Judge Pauley’s opening argument is visceral.  He quickly switches from the third person – “Americans” – to the first – “us.”  And the way “we” could have protected ourselves, according to Pauley, is through a program like the NSA’s.  With this opener, Pauley shows a little jujitsu of his own.  This is no longer a case about citizens holding their government responsible for covert domestic surveillance.  It is a case about “us” (Americans) versus “it” (al-Qaeda, with its spidery “filaments”).  A bold move, Pauley – certain to win sympathy in Manhattan, and perhaps in the Second Circuit as well.  But what does Pauley mean by “a seventh-century milieu?”  Is this a reference to historical Muslim conquests?

Secret Means and Methods

On pp. 3-9, Pauley describes FISA and the Patriot Act.  Even in this “Background” section, the judge argues the merits of clandestine surveillance:  ” . . . in matters of national security, the Government must be able to keep its means and methods secret from its enemies.”

I briefly cover the Fourth Amendment and Constitutional privacy rights at the beginning of my business law class, and this is one of the questions I put to the students – how should a government balance national security with its citizens’ privacy?  Are national security concerns paramount in time of war?  Is the “War on Terror” a war in this regard?

Judge Pauley wades briefly into this debate at pages 8-9:  “In recognition of the broad intelligence gathering capability Congress granted to the Executive Branch, section 215 included a sunset provision terminating that authority at the end of 2005.  But the war on terror did not end.  Congress has renewed section 215 seven times.”  Why include the phrase “But the war on terror did not end?”  The comment seems out of place and almost sarcastic – for who in 2013 America believes the war on terror has a foreseeable end, even if al-Qaeda is annihilated?  However, from the context, I think that Pauley means for his comment to be taken at face value, and the judge does believe that a surveillance program designed to be temporary reasonably could be extended for an indefinite period until the war on terror “ends.”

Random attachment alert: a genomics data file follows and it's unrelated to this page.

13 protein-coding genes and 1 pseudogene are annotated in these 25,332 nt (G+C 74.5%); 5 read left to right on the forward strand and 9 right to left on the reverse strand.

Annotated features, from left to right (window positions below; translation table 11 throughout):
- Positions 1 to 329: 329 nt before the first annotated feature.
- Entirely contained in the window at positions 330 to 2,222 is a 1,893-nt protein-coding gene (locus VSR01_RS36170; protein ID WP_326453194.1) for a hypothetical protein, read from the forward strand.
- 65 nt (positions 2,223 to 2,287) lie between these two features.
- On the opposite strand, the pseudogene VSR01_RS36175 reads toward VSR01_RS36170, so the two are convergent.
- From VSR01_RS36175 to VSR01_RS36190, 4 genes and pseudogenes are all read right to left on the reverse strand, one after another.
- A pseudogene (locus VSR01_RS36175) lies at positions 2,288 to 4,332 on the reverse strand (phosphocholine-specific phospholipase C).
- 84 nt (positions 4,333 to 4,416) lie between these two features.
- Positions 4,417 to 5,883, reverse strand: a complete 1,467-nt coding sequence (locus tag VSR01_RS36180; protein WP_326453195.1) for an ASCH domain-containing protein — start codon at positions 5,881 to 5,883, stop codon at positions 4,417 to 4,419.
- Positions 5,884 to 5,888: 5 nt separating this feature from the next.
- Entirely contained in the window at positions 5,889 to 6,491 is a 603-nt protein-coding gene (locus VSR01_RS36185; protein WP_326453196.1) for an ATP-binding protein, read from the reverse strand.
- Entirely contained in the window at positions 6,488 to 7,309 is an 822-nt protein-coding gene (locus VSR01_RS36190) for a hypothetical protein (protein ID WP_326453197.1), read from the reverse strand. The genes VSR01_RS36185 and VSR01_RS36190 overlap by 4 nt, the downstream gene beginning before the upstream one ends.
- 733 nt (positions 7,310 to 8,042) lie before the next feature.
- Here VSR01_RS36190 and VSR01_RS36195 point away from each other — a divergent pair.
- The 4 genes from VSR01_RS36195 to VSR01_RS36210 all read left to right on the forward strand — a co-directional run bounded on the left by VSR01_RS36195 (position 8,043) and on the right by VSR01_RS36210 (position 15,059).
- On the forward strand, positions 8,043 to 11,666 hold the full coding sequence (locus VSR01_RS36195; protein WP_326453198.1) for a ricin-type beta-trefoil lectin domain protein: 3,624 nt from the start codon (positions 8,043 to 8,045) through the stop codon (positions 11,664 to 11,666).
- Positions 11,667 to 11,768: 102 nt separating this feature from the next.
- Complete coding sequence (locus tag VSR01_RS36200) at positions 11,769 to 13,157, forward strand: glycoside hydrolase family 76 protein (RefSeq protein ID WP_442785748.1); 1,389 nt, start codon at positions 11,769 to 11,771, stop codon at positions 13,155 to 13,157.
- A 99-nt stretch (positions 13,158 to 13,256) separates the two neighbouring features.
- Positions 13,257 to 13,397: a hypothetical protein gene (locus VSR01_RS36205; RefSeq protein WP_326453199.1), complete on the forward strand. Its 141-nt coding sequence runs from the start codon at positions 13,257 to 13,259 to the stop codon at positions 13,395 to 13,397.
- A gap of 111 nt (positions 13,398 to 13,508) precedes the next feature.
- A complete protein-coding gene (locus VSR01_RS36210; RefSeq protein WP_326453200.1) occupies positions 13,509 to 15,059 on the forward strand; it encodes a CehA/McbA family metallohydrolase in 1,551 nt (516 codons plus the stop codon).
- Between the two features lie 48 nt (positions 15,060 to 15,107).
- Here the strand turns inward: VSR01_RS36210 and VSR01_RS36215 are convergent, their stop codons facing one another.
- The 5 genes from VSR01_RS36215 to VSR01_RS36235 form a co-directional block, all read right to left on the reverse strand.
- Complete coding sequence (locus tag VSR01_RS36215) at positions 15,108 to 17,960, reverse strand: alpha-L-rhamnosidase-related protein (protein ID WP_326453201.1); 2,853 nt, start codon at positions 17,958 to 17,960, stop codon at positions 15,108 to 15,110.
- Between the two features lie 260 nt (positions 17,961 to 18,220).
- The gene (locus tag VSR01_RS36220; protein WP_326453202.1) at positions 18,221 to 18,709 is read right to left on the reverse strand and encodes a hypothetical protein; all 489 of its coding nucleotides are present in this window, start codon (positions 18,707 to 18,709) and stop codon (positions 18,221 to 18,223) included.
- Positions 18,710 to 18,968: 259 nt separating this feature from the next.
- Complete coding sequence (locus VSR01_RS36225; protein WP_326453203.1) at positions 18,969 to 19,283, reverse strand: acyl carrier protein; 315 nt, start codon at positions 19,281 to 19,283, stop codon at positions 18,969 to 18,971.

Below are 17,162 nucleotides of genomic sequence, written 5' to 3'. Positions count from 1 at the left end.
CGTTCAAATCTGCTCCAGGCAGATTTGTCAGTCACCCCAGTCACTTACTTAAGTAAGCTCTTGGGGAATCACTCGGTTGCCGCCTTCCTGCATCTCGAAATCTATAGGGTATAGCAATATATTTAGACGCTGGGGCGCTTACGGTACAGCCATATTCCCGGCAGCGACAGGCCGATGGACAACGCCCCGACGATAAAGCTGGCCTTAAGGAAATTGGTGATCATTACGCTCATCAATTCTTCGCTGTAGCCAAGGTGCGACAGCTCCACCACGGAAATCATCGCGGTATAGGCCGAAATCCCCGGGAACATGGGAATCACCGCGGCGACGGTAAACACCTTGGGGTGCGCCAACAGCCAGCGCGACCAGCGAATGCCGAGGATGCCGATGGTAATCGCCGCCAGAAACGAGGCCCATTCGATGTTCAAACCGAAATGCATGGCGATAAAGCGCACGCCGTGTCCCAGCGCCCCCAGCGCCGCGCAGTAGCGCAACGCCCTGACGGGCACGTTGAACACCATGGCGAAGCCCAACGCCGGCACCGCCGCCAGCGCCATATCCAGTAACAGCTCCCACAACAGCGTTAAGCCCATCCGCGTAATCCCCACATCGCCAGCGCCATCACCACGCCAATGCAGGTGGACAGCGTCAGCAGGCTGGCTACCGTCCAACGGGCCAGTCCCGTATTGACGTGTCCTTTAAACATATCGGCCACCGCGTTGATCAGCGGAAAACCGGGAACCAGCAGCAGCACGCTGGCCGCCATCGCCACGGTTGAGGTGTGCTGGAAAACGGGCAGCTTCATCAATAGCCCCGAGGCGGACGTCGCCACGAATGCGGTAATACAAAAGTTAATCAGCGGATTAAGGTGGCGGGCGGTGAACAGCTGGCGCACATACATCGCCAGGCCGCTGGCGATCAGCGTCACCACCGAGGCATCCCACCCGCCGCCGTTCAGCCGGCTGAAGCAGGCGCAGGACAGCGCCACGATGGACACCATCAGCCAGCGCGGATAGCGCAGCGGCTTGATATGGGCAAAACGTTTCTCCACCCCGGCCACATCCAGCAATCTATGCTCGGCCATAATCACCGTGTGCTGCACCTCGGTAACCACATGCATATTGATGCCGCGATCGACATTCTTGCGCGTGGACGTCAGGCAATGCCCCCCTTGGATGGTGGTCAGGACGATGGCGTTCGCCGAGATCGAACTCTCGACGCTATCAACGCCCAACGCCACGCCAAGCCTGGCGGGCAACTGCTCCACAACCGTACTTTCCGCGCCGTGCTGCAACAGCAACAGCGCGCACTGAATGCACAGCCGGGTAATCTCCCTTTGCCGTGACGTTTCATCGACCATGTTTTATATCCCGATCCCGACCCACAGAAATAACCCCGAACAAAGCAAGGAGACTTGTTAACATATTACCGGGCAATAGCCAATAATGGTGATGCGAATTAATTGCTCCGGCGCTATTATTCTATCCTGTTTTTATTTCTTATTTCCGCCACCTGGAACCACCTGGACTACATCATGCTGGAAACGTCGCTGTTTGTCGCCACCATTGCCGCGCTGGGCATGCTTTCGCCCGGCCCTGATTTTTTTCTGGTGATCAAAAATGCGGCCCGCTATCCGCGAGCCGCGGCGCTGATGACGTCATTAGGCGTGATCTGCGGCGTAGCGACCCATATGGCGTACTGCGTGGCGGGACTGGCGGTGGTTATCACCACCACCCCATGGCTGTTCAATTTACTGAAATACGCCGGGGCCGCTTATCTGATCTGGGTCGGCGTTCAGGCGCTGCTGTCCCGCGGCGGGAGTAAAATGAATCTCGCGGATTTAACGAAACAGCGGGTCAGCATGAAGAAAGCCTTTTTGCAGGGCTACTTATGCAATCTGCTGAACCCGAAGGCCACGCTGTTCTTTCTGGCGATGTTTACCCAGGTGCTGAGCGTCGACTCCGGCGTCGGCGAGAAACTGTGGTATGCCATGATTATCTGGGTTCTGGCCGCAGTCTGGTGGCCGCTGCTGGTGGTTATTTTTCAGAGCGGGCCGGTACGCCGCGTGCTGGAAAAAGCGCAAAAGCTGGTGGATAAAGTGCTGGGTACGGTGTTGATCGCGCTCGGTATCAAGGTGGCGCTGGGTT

“Those Issues Were Resolved”

After describing the FISC oversight and the rigorous protocols required of the NSA surveillance program, Pauley addresses concerns that the NSA, in some cases, did not follow protocol.  Pauley dismisses these concerns quickly, quoting an FISC judge’s partially-declassified order: “Through oversight by this Court over a period of months, those issues were resolved.”  Look for this to be a common theme in judicial opinions supporting the constitutionality of the NSA program.  No judge wants to be the one to dismantle the NSA program and risk a terrorist attack that might have been prevented.  Even Judge Leon passed the buck by staying his injunction while Klayman went up on appeal.  The Obama administration has already initiated an overhaul of NSA collection methods and their oversight, with the possible addition of a “citizens advocate” on the FISA court.  It might be tempting to find that such developments in the executive branch moot claims against the NSA’s programs, programs that may change significantly by the time the case reaches the Supreme Court.  I assume that’s what Judge Pauley is indicating in his cryptic remarks near the end of his opinion, on p. 51:

As FISA has evolved and Congress has loosened its individual suspicion requirements, the FISC has been tasked with delineating the limits of the Government’s surveillance power, issuing secret decision [sic] without the benefit of the adversarial process.  Its ex parte procedures are necessary to retain secrecy but are not ideal for interpreting statutes.  This case shows how FISC decisions may affect every American — and perhaps, their interests should have a voice in the FISC.